My friend Nizam Ahmed came into Nigeria on April 5, a few days before elections started in India, his home country. As we had dinner that night, he spoke excitedly about the democratic process of choosing the next crop of leaders into their parliament. His hopes for a change, predicated on the emergence of new leaders unnerved me. India is a vast country and with a population of about 1.27 billion, it is almost ten times the Nigerian population. This year alone, about 100 million qualified to vote since the last parliamentary election was held in 2009. The electoral process is elaborate, spanning a period close to two months.
Like Nigeria, India was overrun by British overlords who held the vast country as a colonial possession. Like Nigeria, it also emerged as an independent country from British rule deeply divided on many crack lines. The parting of ways with Pakistan, an event that deeply pained Mahatma Ghandi – the founder of modern India – is the greatest evidence of the religious and nationality contradictions that faced and still face India. These divisions are made worse by a caste system that dates back from time immemorial and despite advances in science and statecraft has simply refused to fade away.
A visitor to India like yours sincerely did in 1990, sees these obstacles to nation building starring him in the face everywhere. Still, India remains the worlds biggest democratic Nation. This status has come with great cost. Beginning from Mahatma Ghandi, Indian leaders have almost become used to leaving the stage in a coffin instead of on their feet. That is how far the Indians go. After killing their leaders, they let the democratic train to move on.
Like with any other country that believes in democracy, elections in India play a crucial role in stabilizing democracy. For a country as vast and deeply divided as India, this is no mean feat. Like in Nigeria, electoral violence in India is common. In fact the Indian Maoists, who say they draw inspiration from the Chinese revolutionary leader Mao Dezong have unleashed a wave of terror in their bid to disrupt the current exercise. When you compare the size of India and the magnitude of divisions in that country with what we have in Nigeria, you will realize that our problems here are not only self-inflicted but completely avoidable.
Why are the Indians, for instance, able to hold elections that are acceptable to all the political actors while every election in Nigeria is fraught with fraud, disputes, litigation and so on? Mr. Nizam places the credibility of the Indian electoral process on the doorsteps of its electoral commission. As the electoral process started last week, he proudly proclaimed that the Electoral Commissioner, their counterpart of INEC Chairman here, would become the de facto Prime Minister of the country until the elections are over.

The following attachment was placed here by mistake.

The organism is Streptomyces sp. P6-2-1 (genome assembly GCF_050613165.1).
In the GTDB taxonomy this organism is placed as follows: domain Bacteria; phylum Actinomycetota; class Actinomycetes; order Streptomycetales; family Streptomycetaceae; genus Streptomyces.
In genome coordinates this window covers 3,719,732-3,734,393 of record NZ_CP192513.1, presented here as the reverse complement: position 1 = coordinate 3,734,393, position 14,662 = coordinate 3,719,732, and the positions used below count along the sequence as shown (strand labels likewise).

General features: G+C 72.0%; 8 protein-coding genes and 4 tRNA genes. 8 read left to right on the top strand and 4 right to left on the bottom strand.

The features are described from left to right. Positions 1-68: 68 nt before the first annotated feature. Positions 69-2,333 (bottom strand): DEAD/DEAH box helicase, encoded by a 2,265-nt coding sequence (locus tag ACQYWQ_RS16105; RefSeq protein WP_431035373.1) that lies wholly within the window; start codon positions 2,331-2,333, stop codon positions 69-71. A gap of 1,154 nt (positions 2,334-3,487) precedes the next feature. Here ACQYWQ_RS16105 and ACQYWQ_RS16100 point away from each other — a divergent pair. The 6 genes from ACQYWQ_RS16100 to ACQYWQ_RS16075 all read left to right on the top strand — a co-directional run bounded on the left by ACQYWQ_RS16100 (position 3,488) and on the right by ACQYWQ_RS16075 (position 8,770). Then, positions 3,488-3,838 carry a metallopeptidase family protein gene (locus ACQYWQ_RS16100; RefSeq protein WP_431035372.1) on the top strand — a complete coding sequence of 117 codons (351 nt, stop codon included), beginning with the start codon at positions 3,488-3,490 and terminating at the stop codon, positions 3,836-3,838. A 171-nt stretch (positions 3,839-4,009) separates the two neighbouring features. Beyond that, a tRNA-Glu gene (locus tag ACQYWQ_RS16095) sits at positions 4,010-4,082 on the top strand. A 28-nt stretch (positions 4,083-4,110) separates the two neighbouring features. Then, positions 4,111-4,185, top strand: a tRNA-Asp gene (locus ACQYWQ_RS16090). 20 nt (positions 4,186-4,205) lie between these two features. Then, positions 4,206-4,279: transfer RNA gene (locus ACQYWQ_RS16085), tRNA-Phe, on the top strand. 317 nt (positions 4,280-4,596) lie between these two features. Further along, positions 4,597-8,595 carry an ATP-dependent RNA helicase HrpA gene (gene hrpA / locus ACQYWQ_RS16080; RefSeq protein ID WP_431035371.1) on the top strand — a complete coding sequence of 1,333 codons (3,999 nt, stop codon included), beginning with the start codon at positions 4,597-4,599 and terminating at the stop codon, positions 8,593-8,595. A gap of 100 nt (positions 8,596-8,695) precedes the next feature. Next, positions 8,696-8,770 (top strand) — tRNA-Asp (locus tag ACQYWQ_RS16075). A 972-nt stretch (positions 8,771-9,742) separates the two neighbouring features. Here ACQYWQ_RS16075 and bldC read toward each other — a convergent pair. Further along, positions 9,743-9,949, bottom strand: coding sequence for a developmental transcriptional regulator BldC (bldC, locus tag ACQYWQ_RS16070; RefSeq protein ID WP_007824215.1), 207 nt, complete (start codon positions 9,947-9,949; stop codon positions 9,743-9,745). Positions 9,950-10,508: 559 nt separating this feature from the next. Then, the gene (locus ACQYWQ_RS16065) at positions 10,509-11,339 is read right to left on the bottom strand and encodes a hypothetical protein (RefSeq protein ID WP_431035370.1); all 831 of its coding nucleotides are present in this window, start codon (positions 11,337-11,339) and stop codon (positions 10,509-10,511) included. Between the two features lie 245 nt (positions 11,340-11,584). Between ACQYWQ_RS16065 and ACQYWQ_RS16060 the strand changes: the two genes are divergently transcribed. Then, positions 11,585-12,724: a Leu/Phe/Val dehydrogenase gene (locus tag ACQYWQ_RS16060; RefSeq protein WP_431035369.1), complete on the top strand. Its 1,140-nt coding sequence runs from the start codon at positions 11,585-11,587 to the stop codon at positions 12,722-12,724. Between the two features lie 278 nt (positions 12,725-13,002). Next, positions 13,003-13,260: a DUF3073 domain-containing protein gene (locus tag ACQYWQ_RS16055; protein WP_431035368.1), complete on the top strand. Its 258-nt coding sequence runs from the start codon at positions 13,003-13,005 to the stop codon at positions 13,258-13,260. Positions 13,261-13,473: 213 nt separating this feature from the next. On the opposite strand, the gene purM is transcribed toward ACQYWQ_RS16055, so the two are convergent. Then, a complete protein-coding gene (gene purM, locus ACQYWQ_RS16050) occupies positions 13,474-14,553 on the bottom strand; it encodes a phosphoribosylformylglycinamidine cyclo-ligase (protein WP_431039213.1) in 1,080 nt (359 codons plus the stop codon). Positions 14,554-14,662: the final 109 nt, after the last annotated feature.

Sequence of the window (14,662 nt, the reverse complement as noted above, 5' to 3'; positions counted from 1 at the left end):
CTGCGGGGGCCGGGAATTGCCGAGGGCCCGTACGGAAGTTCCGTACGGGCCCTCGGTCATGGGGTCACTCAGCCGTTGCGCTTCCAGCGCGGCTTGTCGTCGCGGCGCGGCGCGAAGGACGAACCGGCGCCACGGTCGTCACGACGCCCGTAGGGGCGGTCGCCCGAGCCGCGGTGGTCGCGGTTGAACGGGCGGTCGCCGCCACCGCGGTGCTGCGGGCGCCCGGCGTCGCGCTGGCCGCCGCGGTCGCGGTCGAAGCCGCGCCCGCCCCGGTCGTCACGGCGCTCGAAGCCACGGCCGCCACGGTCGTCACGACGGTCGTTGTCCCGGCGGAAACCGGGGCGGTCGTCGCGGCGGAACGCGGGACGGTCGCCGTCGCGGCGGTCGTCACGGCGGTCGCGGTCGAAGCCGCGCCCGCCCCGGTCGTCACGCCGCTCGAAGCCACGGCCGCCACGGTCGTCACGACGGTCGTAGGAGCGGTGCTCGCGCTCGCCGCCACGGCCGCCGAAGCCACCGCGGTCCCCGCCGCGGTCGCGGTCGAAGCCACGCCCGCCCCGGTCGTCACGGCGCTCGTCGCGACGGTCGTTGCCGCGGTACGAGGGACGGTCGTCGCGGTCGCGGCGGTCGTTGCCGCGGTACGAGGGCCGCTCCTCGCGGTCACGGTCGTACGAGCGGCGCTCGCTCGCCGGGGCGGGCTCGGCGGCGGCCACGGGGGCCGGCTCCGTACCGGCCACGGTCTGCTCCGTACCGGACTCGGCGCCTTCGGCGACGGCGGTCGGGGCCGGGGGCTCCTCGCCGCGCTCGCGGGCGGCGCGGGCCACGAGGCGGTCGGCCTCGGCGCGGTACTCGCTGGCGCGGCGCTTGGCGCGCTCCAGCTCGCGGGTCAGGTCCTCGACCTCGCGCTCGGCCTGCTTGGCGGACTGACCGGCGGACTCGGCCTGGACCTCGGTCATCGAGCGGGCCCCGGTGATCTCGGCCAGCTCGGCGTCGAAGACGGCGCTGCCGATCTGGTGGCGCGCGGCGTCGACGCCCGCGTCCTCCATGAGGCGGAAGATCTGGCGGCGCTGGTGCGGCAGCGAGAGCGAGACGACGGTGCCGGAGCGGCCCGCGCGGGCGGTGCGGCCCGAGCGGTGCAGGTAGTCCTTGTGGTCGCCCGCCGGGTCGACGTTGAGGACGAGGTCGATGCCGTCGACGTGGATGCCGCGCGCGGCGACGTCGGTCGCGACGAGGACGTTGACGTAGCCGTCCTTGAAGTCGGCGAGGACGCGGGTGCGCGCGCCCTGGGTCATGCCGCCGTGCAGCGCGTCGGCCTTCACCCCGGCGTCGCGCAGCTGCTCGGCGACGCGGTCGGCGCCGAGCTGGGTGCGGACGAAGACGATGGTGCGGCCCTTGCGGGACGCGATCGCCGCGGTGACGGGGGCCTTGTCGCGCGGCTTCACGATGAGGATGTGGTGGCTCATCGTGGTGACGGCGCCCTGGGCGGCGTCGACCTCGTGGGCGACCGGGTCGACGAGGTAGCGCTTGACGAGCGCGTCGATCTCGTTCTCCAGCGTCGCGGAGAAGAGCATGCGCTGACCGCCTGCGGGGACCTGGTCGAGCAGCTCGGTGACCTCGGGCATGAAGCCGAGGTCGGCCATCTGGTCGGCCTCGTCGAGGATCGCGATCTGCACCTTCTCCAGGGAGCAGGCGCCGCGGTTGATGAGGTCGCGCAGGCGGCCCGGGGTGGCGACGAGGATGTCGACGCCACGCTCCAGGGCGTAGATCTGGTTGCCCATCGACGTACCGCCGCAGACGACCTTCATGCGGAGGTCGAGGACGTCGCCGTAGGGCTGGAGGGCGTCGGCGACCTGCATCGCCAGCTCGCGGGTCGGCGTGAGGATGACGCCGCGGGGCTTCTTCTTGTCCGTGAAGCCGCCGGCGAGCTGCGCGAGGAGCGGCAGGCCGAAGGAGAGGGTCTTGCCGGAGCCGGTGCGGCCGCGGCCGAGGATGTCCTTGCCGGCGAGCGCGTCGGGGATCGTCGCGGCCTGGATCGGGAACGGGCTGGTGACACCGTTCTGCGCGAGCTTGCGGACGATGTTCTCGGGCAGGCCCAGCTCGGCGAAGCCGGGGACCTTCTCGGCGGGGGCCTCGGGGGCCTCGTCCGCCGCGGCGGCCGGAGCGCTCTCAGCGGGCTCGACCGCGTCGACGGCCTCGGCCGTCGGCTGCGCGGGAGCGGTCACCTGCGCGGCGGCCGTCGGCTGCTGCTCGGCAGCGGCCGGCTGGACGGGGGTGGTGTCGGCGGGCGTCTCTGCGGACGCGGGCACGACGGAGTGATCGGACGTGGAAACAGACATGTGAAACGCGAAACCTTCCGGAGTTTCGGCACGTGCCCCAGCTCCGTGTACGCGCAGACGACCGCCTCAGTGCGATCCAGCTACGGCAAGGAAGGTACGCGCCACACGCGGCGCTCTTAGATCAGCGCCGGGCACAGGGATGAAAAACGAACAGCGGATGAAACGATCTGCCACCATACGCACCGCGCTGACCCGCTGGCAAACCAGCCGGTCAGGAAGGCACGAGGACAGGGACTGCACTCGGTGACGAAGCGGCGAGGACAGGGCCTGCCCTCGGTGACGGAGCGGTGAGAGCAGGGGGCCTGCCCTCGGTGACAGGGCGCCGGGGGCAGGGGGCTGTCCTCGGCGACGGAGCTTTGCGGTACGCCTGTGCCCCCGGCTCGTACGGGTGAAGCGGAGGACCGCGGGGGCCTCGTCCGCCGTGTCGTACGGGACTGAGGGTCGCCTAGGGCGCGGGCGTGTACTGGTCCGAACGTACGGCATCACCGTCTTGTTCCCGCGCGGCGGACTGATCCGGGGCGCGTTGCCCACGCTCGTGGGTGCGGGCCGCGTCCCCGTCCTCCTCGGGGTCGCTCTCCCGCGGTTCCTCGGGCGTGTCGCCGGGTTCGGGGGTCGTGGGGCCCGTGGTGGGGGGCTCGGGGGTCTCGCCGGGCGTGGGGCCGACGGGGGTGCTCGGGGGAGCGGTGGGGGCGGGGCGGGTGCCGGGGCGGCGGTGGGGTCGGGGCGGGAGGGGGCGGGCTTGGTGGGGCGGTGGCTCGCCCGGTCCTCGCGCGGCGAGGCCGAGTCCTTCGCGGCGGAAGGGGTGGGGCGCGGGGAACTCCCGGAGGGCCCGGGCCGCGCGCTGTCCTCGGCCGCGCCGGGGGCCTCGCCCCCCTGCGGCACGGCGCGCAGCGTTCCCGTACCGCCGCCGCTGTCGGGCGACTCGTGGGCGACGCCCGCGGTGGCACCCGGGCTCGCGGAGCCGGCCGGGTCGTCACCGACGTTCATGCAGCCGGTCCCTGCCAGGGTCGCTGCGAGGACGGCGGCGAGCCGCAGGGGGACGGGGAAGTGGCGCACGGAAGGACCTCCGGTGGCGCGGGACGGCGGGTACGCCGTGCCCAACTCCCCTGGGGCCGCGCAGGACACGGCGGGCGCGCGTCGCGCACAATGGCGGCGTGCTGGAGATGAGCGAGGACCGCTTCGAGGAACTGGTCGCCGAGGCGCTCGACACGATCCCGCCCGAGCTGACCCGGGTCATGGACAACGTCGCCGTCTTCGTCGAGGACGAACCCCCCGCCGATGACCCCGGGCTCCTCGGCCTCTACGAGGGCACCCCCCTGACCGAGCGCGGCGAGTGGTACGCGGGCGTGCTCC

In India, the powers of the electoral commission are awesome. Nobody screens or touches the budget of the commission. Unlike in Nigeria where the commission is independent only in name, the Indian counterpart enjoys unlimited powers – the parliament, the Prime Minister and the courts all depend on the decisions of the electoral body. This is worlds apart from our system here that circumvents the powers of INEC at every stage of the process.
The appointment of Prof Jega as the INEC chief raised a lot of hopes for those who have advocated for electoral integrity in Nigeria. His antecedents, particularly as leader of University dons during the military era spoke volumes in his favour. But four years down the line, it is beginning to look as if those hopes were misplaced.
First, it would appear as if there is a sharp division in INEC itself between Jega and the team he took there and the INEC establishment. When one talks to some INEC staff these days, one gets the feeling that some people there are only too willing to make sure he bungles the process. How else could one explain the late arrival of electoral materials in 2011, necessitating the cancellation of parliamentary elections a few hours to the time they had been scheduled? And then the debacle of the Anambara gubernatorial election last year!
It is becoming clearer by the day that it is not making a man of integrity the chairman of INEC that creates electoral integrity. The circumstances of the establishment of INEC, the laws governing its performance are all such that it will be a miracle if the commission performs creditably.
Perhaps one of the boldest actions taken by late President Yar Adua was to attempt an overhaul of the electoral process and the commission. He set up the Uwais committee which did a good job. Tragically, even Yar adua who initiated the reform process was prevailed on by the hawks in his government to reject the reforms which would have given the electoral commission some lee way, close to the Indian model.
The culture of electoral malfeasance is sustained in Nigeria by what happens in states where shameless lackeys of the governors in power preside over states ‘independent’ electoral commissions. They simply manufacture figures and fabricate results, in almost all cases giving the party in power 100% victory at local government polls.
The 2015 elections portend grave danger for Nigeria. The country is split down the line on ethnic, regional and religious lines. The security challenges – terrorism, kidnappings, armed robbery, cultism etc are all at their possible worse. It is difficult to see how the INEC we know – the weak institution that it is- will pull this country away from the precipice.